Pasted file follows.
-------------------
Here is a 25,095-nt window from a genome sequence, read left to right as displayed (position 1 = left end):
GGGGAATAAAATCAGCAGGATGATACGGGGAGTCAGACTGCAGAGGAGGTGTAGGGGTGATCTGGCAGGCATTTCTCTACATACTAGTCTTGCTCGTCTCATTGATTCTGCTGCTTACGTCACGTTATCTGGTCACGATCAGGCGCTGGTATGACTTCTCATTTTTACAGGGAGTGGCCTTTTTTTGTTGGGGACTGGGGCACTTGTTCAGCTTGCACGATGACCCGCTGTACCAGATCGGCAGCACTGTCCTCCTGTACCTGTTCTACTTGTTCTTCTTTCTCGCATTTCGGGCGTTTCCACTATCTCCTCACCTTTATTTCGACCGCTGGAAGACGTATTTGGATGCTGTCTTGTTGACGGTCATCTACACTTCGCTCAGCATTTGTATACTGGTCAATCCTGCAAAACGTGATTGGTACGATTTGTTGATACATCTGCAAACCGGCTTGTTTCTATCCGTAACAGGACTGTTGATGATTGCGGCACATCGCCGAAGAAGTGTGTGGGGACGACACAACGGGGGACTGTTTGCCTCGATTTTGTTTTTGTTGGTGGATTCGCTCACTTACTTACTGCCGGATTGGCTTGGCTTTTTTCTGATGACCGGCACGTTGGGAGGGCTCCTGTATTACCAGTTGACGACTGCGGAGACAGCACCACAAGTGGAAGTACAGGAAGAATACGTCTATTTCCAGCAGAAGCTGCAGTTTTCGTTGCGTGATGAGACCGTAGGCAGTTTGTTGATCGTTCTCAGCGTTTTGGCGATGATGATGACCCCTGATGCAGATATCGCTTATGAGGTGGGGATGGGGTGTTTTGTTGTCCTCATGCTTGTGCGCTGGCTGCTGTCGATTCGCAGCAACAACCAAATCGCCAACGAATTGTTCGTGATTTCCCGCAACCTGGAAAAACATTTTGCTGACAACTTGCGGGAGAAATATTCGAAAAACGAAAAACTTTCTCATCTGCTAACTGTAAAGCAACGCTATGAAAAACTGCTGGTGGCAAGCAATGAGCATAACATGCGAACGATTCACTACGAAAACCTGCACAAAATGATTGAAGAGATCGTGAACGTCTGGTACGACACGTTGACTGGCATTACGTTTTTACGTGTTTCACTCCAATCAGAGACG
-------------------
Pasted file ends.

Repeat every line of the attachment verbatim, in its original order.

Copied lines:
Here is a 25,095-nt window from a genome sequence, read left to right as displayed (position 1 = left end):
GGGGAATAAAATCAGCAGGATGATACGGGGAGTCAGACTGCAGAGGAGGTGTAGGGGTGATCTGGCAGGCATTTCTCTACATACTAGTCTTGCTCGTCTCATTGATTCTGCTGCTTACGTCACGTTATCTGGTCACGATCAGGCGCTGGTATGACTTCTCATTTTTACAGGGAGTGGCCTTTTTTTGTTGGGGACTGGGGCACTTGTTCAGCTTGCACGATGACCCGCTGTACCAGATCGGCAGCACTGTCCTCCTGTACCTGTTCTACTTGTTCTTCTTTCTCGCATTTCGGGCGTTTCCACTATCTCCTCACCTTTATTTCGACCGCTGGAAGACGTATTTGGATGCTGTCTTGTTGACGGTCATCTACACTTCGCTCAGCATTTGTATACTGGTCAATCCTGCAAAACGTGATTGGTACGATTTGTTGATACATCTGCAAACCGGCTTGTTTCTATCCGTAACAGGACTGTTGATGATTGCGGCACATCGCCGAAGAAGTGTGTGGGGACGACACAACGGGGGACTGTTTGCCTCGATTTTGTTTTTGTTGGTGGATTCGCTCACTTACTTACTGCCGGATTGGCTTGGCTTTTTTCTGATGACCGGCACGTTGGGAGGGCTCCTGTATTACCAGTTGACGACTGCGGAGACAGCACCACAAGTGGAAGTACAGGAAGAATACGTCTATTTCCAGCAGAAGCTGCAGTTTTCGTTGCGTGATGAGACCGTAGGCAGTTTGTTGATCGTTCTCAGCGTTTTGGCGATGATGATGACCCCTGATGCAGATATCGCTTATGAGGTGGGGATGGGGTGTTTTGTTGTCCTCATGCTTGTGCGCTGGCTGCTGTCGATTCGCAGCAACAACCAAATCGCCAACGAATTGTTCGTGATTTCCCGCAACCTGGAAAAACATTTTGCTGACAACTTGCGGGAGAAATATTCGAAAAACGAAAAACTTTCTCATCTGCTAACTGTAAAGCAACGCTATGAAAAACTGCTGGTGGCAAGCAATGAGCATAACATGCGAACGATTCACTACGAAAACCTGCACAAAATGATTGAAGAGATCGTGAACGTCTGGTACGACACGTTGACTGGCATTACGTTTTTACGTGTTTCACTCCAATCAGAGACG